Use this URL to cite or link to this record in EThOS: http://ethos.bl.uk/OrderDetails.do?uin=uk.bl.ethos.633657
Title: The Role of personal values in the supermarket purchasing behaviour for fairtrade food products in the UK
Author: Yamoah, Fred Amofa
Awarding Body: University of Kent
Current Institution: University of Kent
Date of Award: 2013
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Abstract:
The fairtrade market in the UI< has witnessed significant growth over the past decade but there is limited understanding about the factors driving such substantial retail sales growth. The fairtrade movement and some fairtrade researchers claim the growth is as a result of increased fairtrade awareness and a growing concern for commodity producers in developing countries. But the trends beneath the fairtrade headline figures do not support this point of view. Meanwhile, the range and distribution of fairtrade products have increased significantly and many established brands have adopted the fairtrade label as a result of mainstreaming of fairtrade products into supermarkets. It is important to understand the interplay of factors influencing fairtrade market growth because such insight is critical for the development of the fairtrade market and the long-term sustainability of the industry. The FairtradeMark is a certification label that informs shoppers that their fairtrade purchases at a premium price ensures that commodity producers receive a fair and guaranteed price for their produce and ultimately promote their livelihoods and environmental sustainability. Thus, the claim that more shoppers are buying more fairtrade products because of increased fairtrade awareness and growing poverty aversion implies greater and increasing importance of ethics in fairtrade purchasing decisions. However, it is possible (if not likely) that mainstreaming fairtrade products into supermarkets has attracted new shopper segments with diverse values, who buy fairtrade products for different reasons from those who were responsible for the early development of the fairtrade market. If these new shoppers have different values, then their needs may differ and their treatment by manufacturers, retailers and marketers of fairtrade produce should differ too. This thesis seeks to question the claimed increase in fairtrade ethical consumerism by providing a comprehensive and objective understanding of the characteristics of the fairtrade shopper, the marketing drivers of fairtrade retail sales growth and the role that personal values play in the purchasing behaviour of fairtrade food products in the mainstream environment of supermarkets.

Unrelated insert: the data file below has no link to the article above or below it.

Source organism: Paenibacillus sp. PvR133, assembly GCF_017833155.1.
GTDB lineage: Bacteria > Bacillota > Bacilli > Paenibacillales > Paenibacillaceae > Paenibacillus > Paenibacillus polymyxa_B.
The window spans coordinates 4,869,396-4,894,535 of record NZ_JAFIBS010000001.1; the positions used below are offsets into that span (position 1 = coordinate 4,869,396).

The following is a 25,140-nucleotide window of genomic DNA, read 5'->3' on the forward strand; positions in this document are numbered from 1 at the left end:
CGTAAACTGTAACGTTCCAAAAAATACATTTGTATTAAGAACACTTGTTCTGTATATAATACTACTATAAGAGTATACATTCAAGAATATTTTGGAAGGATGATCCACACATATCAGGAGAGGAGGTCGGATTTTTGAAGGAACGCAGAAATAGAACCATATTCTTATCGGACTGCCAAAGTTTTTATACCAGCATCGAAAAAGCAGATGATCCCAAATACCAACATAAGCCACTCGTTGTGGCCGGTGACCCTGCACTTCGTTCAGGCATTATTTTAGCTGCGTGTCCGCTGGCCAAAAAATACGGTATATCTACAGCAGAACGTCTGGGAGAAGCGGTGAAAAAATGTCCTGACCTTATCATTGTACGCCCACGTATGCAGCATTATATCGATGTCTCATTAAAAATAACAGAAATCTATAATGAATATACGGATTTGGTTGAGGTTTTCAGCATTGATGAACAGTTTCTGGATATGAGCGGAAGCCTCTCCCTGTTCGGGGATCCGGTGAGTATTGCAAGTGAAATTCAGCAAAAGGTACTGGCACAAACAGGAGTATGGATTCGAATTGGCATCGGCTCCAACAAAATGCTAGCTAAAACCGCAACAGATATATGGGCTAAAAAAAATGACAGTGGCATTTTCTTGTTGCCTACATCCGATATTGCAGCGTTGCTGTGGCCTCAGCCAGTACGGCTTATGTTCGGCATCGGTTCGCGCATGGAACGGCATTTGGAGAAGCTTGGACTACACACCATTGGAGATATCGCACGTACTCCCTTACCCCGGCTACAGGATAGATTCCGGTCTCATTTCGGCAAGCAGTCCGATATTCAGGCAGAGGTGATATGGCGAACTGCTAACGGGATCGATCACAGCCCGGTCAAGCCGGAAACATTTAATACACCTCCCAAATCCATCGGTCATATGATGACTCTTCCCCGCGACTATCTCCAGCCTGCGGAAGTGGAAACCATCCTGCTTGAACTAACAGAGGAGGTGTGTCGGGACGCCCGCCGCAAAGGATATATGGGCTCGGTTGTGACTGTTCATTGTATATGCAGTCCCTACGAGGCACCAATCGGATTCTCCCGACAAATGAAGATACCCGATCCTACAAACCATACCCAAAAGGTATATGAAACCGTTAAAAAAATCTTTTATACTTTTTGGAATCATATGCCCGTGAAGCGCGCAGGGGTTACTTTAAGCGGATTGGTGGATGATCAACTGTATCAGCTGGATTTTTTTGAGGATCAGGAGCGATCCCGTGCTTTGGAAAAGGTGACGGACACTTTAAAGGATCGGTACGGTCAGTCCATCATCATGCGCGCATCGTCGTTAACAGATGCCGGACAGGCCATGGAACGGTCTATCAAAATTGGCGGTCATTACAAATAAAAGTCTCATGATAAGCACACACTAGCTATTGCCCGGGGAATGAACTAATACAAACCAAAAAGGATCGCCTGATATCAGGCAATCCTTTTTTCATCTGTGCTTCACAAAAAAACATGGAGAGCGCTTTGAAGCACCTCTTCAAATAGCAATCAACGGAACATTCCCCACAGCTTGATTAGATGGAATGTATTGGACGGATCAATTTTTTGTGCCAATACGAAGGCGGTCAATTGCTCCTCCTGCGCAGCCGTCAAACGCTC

Supervisor: Not available Sponsor: Not available
Qualification Name: Thesis (Ph.D.) Qualification Level: Doctoral
EThOS ID: uk.bl.ethos.633657  DOI: Not available
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